Match-day medals for Sunderland’s Afghanistan heroes

Sunderland's adopted regiment, 4th Regiment Royal Artillery pictured at Alanbrooke Barracks, Topcliffe, North Yorkshire, as they return home from a tour of Afghanistan. There was tears of unbridled joy as the soldiers disembarked from the coaches to be met by family and friends.
Sunderland's adopted regiment, 4th Regiment Royal Artillery pictured at Alanbrooke Barracks, Topcliffe, North Yorkshire, as they return home from a tour of Afghanistan. There was tears of unbridled joy as the soldiers disembarked from the coaches to be met by family and friends.
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SOLDIERS from across Sunderland were due to be presented with medals in front of 45,000 people today.

Wearside members of the 4th Regiment Royal Artillery, the city’s adopted regiment, were being recognised for their efforts in Afghanistan during the past six months.

Thirty lads from the regiment were due to receive their medals from SAFC owner Ellis Short before today’s game against Everton at the Stadium of Light.

The lads returned home to a heroes welcome at Alanbrooke Barracks in North Yorkshire last week.

The 117 members of 4th Regiment Royal Artillery, known as The North East Gunners because the majority of them hail from the region, had been based in Helmand under the command of 4th Mechanized Brigade on Operation Herrick 17 since October last year.

Among those receiving their Afghan medals today was Gunner Michael Donkin, of Hylton Lane estate, Sunderland.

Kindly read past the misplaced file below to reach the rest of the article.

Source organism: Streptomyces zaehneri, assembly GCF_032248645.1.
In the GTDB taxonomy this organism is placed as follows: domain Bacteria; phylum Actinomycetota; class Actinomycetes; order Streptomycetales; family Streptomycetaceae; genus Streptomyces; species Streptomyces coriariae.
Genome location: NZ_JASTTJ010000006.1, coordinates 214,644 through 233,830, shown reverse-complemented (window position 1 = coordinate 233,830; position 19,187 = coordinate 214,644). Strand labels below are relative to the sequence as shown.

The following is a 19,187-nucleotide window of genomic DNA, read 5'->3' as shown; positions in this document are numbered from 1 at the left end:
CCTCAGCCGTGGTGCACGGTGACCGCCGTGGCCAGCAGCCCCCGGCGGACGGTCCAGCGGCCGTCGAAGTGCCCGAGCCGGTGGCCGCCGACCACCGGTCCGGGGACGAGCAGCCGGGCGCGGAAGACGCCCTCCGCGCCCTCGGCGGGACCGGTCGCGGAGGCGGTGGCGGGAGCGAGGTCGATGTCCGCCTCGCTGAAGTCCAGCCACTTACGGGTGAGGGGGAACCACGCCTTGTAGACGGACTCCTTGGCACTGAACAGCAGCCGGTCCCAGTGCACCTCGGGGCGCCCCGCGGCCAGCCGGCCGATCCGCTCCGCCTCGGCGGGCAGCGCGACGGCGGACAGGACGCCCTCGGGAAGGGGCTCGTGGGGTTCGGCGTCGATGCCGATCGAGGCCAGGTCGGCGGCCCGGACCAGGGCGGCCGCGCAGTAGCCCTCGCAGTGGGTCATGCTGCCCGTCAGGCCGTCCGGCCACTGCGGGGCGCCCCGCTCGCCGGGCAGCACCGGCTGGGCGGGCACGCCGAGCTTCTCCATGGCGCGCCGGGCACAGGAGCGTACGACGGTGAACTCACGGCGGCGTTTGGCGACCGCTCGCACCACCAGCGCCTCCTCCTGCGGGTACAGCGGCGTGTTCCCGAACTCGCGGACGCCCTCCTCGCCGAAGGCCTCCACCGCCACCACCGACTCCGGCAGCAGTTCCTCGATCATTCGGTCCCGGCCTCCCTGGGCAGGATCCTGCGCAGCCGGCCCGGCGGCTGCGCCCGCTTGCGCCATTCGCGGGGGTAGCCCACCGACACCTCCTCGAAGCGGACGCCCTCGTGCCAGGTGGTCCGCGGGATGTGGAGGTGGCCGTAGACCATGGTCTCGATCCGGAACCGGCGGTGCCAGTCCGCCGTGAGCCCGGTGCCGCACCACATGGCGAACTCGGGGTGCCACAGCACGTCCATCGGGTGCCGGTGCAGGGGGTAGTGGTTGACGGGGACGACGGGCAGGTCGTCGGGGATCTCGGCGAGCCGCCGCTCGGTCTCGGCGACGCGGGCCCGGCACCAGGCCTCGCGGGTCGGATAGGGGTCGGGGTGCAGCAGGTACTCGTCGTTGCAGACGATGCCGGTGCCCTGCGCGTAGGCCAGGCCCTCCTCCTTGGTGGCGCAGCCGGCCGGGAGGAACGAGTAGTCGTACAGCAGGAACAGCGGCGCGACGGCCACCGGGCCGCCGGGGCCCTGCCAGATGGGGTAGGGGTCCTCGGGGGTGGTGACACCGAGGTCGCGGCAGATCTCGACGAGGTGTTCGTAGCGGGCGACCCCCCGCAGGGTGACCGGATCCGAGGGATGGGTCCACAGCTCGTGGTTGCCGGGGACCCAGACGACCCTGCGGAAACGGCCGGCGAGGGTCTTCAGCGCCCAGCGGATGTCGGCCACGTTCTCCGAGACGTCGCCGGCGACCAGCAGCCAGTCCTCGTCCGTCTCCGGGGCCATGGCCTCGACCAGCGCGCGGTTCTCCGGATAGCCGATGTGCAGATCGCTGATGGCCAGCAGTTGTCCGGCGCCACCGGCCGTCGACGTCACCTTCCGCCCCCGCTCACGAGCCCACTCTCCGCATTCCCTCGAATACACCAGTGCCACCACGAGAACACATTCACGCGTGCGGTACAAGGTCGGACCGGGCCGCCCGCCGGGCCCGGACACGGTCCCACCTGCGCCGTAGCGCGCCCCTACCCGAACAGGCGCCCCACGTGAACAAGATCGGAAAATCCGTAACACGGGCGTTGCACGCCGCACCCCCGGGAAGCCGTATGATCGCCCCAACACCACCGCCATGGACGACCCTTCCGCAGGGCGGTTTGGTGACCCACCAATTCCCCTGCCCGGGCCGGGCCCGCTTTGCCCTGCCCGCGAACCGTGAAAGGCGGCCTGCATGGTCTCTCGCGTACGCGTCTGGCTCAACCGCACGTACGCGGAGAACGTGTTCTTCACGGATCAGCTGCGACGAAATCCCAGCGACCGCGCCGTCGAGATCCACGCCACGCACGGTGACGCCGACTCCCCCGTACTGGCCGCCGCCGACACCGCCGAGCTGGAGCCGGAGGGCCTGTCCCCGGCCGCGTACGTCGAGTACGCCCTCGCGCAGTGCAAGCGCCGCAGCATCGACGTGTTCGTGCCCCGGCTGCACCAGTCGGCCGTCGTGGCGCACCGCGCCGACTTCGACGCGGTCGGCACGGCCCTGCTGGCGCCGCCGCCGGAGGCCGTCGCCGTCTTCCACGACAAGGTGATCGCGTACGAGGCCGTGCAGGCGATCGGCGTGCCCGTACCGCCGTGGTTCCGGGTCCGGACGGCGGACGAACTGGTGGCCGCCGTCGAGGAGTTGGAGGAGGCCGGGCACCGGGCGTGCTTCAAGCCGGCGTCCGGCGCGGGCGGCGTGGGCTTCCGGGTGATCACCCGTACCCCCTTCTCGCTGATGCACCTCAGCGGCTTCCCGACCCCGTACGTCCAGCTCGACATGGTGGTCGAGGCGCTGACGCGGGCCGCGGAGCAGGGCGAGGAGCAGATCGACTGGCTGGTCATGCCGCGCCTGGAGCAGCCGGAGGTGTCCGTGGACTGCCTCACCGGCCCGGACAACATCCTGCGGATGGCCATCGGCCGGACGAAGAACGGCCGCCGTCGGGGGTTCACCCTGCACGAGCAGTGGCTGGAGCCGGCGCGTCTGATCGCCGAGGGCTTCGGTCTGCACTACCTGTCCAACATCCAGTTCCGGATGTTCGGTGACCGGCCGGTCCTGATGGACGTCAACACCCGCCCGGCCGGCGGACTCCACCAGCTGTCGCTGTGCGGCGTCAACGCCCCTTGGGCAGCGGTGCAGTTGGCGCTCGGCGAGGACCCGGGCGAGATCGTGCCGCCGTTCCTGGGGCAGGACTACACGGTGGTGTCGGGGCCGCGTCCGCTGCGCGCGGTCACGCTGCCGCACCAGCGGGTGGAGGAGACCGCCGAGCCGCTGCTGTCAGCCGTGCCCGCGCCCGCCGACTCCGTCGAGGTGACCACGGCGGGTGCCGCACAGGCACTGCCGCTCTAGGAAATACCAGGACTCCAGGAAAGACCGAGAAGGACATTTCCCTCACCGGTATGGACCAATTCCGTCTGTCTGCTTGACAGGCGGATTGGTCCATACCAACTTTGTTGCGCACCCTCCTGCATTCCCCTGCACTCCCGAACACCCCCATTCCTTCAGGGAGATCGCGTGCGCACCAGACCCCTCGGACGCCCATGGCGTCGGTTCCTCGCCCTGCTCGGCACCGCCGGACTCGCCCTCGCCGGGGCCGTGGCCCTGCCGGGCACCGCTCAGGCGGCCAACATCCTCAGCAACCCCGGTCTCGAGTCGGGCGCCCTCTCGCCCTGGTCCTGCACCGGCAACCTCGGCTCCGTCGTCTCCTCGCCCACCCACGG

Gunner Donkin, who celebrated his 21st birthday in Afghanistan, said: “It’s amazing to be back home. I’m just buzzing at the minute.

“Although I don’t really follow football that much, it will be incredible to be at the stadium today getting our medals.”

Gunner Donkin, a former Sandhill View School pupil, is planning to head off on holiday with his girlfriend for the rest of his operational leave.

The soldier’s proud grandparents, Alan and Lisa Donkin, are also delighted to see him back.

Lisa, 59, said: “This was his first tour of Afghanistan, and we’re so proud of him and delighted he’s come back safe and sound.

“You do worry about them when they’re out there.”

Regimental Sergeant Major Kevin Denby said: “It’s an honour for our soldiers to come to the Stadium of Light and be presented with our Afghanistan medals.”

Granted the Freedom of the City of Sunderland in 1974, many of the soldiers are also passionate Sunderland fans.

Chairman Mr Short said: “The club is hugely proud of our armed forces, and we are both delighted and honoured to welcome these brave soldiers to the Stadium of Light.”